P-Car costs (6/18)*100 = 33.33% less _________________

Re: A prototype fuel-efficient car (P-Car) [#permalink]

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09 Aug 2013, 02:46

aparnaharish wrote:

A Prototype fuel-efficient car (P-Car) is estimated to get 80% more miles per gallon of gasoline than does a traditional fuel-efficient car (T-Car). However, the P-Car requires a special type of gasoline that costs 20% more per gallon than does the gasoline used by a T-Car. If the two cars are driven the same distance, what percent less than the money spent on gasoline for the T-Car is the money spent on gasoline for the P-Car?

Re: A prototype fuel-efficient car (P-Car) [#permalink]

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12 Aug 2013, 19:12

VeritasPrepKarishma wrote:

aparnaharish wrote:

A Prototype fuel-efficient car (P-Car) is estimated to get 80% more miles per gallon of gasoline than does a traditional fuel-efficient car (T-Car). However, the P-Car requires a special type of gasoline that costs 20% more per gallon than does the gasoline used by a T-Car. If the two cars are driven the same distance, what percent less than the money spent on gasoline for the T-Car is the money spent on gasoline for the P-Car?

A) 16 2/3% B) 33 1/3 % C) 50% D) 60% E) 66 2/3 %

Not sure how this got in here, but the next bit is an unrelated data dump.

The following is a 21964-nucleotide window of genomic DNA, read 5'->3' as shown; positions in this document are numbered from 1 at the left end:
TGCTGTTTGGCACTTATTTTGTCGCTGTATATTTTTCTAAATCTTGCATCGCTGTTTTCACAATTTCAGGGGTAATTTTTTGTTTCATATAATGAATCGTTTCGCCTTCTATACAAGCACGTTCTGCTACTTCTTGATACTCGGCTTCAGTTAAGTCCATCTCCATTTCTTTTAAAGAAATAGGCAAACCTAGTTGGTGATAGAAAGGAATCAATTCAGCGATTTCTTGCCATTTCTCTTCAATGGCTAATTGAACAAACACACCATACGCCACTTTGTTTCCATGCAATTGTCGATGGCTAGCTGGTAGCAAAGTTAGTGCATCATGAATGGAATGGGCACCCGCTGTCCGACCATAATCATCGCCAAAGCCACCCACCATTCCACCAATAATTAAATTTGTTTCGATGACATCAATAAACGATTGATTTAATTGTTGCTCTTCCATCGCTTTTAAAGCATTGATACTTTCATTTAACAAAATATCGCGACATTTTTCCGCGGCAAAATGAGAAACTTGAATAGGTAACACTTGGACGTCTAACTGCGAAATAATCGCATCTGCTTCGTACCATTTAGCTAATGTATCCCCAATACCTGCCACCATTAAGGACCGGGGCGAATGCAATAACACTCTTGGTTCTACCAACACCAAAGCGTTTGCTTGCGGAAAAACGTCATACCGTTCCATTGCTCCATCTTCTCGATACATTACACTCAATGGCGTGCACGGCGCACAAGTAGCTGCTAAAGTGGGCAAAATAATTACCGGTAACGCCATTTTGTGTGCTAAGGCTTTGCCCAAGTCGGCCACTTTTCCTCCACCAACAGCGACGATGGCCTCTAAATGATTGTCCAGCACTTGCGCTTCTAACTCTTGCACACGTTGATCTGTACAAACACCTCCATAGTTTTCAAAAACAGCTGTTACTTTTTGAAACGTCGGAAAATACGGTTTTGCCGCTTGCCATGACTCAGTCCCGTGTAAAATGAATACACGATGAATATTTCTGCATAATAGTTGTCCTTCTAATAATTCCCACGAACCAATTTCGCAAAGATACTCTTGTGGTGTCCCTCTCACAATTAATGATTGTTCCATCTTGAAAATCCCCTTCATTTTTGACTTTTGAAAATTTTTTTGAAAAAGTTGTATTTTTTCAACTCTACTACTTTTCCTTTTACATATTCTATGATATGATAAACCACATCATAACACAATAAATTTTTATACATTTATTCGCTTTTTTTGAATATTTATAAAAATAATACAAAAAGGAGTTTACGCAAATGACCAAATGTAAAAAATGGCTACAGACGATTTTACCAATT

Or you can plug in numbers:

P-Car is estimated to get 80% more miles per gallon of gasoline than does a traditional fuel-efficient car (T-Car) - So if T-Car gets 10 miles per gallon, P-Car gets 18 miles per gallon.

P-Car requires a special type of gasoline that costs 20% more per gallon than does the gasoline used by a T-Car - So if T-Car gasoline costs $1 per gallon, P-Car gasoline costs $1.2 per gallon.

T-Car runs 10 miles in $1 i.e. 180 miles in $18 P-Car runs 18 miles in $1.2 i.e. 180 miles in $12

P-Car costs (6/18)*100 = 33.33% less

Hi VeritasPrepKarishma,

I solved exactly the same way as you did, however I am unable to calculate the percent difference. Car T - 10 miles and car P - 18 miles. I assumed the cost for one gallon as 20 for T and 24 for P . Hence for a distance of 100 miles, car T uses $ 200 and car P uses $400/3. But when I find the percent difference which is (200-400/3)/ 200 = 33%

Re: A prototype fuel-efficient car (P-Car) [#permalink]

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12 Aug 2013, 21:32

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Diipz wrote:

Hi VeritasPrepKarishma,

I solved exactly the same way as you did, however I am unable to calculate the percent difference. Car T - 10 miles and car P - 18 miles. I assumed the cost for one gallon as 20 for T and 24 for P . Hence for a distance of 100 miles, car T uses $ 200 and car P uses $400/3. But when I find the percent difference which is (200-400/3)/ 200 = 33%

I don't see any problem here. You got the % difference as 1/3 which is 33.33%. This is the correct answer. _________________

Re: A prototype fuel-efficient car (P-Car) [#permalink]

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30 May 2014, 13:34

Let's say that T car is driven at 10mpg while P car is driven at 18mpg.

Now, then Let's also assume that T car's gallon costs 10 bucks wihle P car gallon costs 12 bucks.

Finally, let's assume that the total distance is 180. Therefore P car will spend 120 and T car will spend 180. Therefore the difference is 60/180=33.3%.

Re: A prototype fuel-efficient car (P-Car) [#permalink]

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04 Oct 2015, 02:06